Wildlife in the north of Thailand

30 Aug 2013 00:25 #1344 by onflipflops
Replied by onflipflops on topic Wildlife in the north of Thailand
I agree with Trekker.
Don't expect to see anything. But if you go to any of the parks mentioned by Trekker you will surely find tracks of large wildlife. And that's exciting in itself. Elephant tracks, bear claw marks, wild boar tracks are easily found, and every now and then there are foot prints of carnivores or e.g. porcupines. It shows you're on the right spot, even though it's not so likely that you get to see any of these animals.
I do a LOT of hiking in Khao Yai, but can still pretty much remember every single elephant encounter on the trails in the forest. While I definitely can't count how often I've seen elephants on the roads/ in the open areas in Khao Yai. I think the encounters in the forest are less than 5% of all sightings.
The road heading to Haew Narok waterfall is probably the best for elephants. Especially around the two saltlicks. Though, they are seen throughout the whole park. A late afternoon drive could be successfull. December - February elephants seem to be seen a bit more frequently.
Gaur is not so easy, though if you visit in the months April - May they can be found almost daily in the more quiet grasslands (Usually after 17:30). In the wet season I haven't had much luck with Gaur. Tracks show they seem to spread more through the forest and seem to be less dependent on the open grasslands.
Though Kui Buri might offer a better chance for both elephant and gaur, but I can't confirm that; haven't been there yet.

Gibbons (especially White-handed Gibbon) and Black Giant squirrels are often seen on the hikes and even in the taller forest along the roads (especially the stretch between the first viewpoint (on Pak Chong side) and the visitor center. A local guide will definitely make a big difference as they know the gibbon territories, fruiting trees, sounds of the jungle. But if you're like me, finding the animals is half the fun. If somebody else points it out to you, it's still great to see the animal, but it can't beat your own findings.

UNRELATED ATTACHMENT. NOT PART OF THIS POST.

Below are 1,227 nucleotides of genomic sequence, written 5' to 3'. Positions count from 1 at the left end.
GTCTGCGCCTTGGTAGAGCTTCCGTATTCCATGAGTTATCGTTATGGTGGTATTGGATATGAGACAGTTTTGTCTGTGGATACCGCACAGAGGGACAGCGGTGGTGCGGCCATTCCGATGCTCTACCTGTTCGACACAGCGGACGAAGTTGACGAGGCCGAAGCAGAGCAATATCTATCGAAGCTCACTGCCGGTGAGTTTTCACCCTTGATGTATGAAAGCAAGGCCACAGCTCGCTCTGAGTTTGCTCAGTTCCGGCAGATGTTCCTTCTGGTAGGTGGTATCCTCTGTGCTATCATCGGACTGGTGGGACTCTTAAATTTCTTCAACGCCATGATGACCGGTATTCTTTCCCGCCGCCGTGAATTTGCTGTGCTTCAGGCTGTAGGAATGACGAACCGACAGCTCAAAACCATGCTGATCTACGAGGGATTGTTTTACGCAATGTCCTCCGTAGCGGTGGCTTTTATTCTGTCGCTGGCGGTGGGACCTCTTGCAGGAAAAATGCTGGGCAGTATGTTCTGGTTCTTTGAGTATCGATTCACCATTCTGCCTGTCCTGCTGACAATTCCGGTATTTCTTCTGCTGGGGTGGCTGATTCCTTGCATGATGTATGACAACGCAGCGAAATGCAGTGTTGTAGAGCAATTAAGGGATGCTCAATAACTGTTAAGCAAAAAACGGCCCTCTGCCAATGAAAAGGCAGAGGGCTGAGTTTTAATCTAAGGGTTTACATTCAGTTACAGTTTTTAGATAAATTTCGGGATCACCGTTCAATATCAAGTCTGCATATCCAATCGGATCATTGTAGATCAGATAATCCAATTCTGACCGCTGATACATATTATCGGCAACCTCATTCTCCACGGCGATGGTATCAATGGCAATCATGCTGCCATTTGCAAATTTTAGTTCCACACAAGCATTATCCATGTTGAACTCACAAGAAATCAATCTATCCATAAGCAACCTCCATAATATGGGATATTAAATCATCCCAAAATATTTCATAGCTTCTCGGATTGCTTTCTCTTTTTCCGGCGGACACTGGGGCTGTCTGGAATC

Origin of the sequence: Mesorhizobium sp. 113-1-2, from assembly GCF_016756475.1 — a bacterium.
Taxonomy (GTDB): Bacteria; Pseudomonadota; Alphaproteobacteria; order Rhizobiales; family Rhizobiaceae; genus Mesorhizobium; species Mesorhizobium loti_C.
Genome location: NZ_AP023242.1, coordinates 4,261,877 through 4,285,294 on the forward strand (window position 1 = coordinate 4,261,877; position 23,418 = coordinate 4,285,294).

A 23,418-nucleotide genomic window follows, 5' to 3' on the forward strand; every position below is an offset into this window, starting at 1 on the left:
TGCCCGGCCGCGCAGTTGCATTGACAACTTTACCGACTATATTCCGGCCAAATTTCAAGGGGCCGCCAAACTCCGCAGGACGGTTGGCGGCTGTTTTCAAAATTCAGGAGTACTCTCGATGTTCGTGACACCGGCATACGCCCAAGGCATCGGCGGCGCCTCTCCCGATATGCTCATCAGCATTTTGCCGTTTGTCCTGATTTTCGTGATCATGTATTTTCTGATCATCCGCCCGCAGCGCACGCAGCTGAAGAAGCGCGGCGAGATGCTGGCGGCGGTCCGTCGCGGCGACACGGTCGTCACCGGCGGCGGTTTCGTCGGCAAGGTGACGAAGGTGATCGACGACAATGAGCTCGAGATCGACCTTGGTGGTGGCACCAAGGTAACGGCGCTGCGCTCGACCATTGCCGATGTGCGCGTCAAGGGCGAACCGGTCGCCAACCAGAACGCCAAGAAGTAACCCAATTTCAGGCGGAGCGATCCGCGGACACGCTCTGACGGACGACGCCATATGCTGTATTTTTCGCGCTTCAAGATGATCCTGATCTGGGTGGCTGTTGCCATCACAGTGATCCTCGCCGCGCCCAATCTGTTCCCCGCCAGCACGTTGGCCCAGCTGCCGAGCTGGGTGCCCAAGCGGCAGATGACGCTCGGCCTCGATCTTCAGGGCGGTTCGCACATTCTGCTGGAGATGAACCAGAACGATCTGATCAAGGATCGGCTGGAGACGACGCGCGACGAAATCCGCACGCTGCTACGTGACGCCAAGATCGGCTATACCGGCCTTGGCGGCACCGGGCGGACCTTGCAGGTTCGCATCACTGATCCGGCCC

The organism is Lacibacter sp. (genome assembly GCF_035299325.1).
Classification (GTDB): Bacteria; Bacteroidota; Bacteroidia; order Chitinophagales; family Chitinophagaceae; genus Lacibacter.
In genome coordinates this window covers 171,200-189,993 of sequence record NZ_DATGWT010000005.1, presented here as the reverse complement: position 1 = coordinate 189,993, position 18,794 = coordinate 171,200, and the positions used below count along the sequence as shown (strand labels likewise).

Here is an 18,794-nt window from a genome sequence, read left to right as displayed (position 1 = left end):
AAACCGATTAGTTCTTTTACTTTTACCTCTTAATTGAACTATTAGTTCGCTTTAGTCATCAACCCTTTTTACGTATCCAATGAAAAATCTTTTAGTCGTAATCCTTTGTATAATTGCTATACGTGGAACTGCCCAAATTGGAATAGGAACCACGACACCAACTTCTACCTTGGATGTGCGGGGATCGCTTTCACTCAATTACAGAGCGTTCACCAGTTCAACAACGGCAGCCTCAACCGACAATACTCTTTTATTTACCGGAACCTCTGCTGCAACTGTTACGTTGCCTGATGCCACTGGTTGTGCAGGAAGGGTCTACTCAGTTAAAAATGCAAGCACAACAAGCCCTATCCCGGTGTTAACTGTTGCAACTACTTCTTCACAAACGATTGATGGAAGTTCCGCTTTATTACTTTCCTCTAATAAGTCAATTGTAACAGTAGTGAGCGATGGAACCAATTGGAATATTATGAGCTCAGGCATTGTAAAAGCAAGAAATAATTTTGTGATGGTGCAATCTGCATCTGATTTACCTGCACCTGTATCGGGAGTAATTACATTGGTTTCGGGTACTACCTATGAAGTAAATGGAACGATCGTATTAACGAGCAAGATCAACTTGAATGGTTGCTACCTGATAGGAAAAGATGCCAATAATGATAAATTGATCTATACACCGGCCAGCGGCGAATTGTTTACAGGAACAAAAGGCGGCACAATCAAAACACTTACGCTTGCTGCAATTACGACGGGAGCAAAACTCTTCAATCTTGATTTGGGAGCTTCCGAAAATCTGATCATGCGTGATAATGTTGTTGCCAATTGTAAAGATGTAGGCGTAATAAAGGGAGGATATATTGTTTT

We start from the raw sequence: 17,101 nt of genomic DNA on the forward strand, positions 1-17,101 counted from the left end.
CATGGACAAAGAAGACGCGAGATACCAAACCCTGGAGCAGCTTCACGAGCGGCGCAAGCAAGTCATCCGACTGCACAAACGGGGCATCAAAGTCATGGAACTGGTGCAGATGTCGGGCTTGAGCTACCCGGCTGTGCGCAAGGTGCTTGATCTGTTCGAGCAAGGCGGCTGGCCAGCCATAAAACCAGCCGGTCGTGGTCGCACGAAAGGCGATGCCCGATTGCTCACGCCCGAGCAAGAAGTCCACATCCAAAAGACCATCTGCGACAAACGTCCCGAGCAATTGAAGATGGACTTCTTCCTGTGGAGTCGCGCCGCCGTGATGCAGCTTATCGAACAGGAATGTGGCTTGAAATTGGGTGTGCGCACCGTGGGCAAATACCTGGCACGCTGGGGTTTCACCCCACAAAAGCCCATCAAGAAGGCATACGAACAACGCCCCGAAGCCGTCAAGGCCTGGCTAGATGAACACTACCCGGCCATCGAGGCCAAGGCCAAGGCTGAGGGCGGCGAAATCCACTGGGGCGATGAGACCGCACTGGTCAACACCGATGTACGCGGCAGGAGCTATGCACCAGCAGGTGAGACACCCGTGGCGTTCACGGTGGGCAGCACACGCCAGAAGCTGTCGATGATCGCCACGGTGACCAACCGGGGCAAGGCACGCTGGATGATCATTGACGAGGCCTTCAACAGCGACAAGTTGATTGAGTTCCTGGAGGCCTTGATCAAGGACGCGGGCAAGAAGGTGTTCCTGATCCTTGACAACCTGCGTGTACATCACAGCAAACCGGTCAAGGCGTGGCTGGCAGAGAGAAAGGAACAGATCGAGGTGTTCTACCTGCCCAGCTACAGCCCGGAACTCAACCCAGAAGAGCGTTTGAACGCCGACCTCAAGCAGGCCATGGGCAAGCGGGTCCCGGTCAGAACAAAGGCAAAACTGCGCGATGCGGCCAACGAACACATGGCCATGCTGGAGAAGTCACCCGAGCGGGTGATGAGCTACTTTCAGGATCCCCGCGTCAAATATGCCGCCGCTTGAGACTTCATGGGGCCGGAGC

Don't neccessarily avoid the popular trails. E.g. for gibbons, if you stick to trails that are often visited by people, the gibbon family groups are quite used to seeing people. They are not tame as the macaques on the roads, but at least they might give you a chance to take a picture. The deeper you go in the forest the more shy the animals are. They will often be gone before you can actually see them. And all wildlife including the more exciting stuff like bears, elephants, and even some of the cats are seen on even the most popular trails.

Sambar, Indian Muntjac, and Northern Pig-tail Macaques are quaranteed in Khao Yai, but therefore not the most exciting. Though I always enjoy it if I encounter any of these species on a trail in the forest. Actually I might have seen more elephants on the trails than Sambar deer, haha...

Malayan Porcupine, Small Indian Civet and Asian Palm Civet are often seen on the night safari (though you need luck to get a good (slow) driver and a dedicated spotlighter). Costs are 500 baht for a private car, which is definitely a better option than the 50 baht join-in truck that often doesn't seem to stop for anything small like a civet...

Visit for as many days as you can. Time is the key to success!
Good luck!

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01 Sep 2013 07:06 #1347 by WT admin
Replied by WT admin on topic Wildlife in the north of Thailand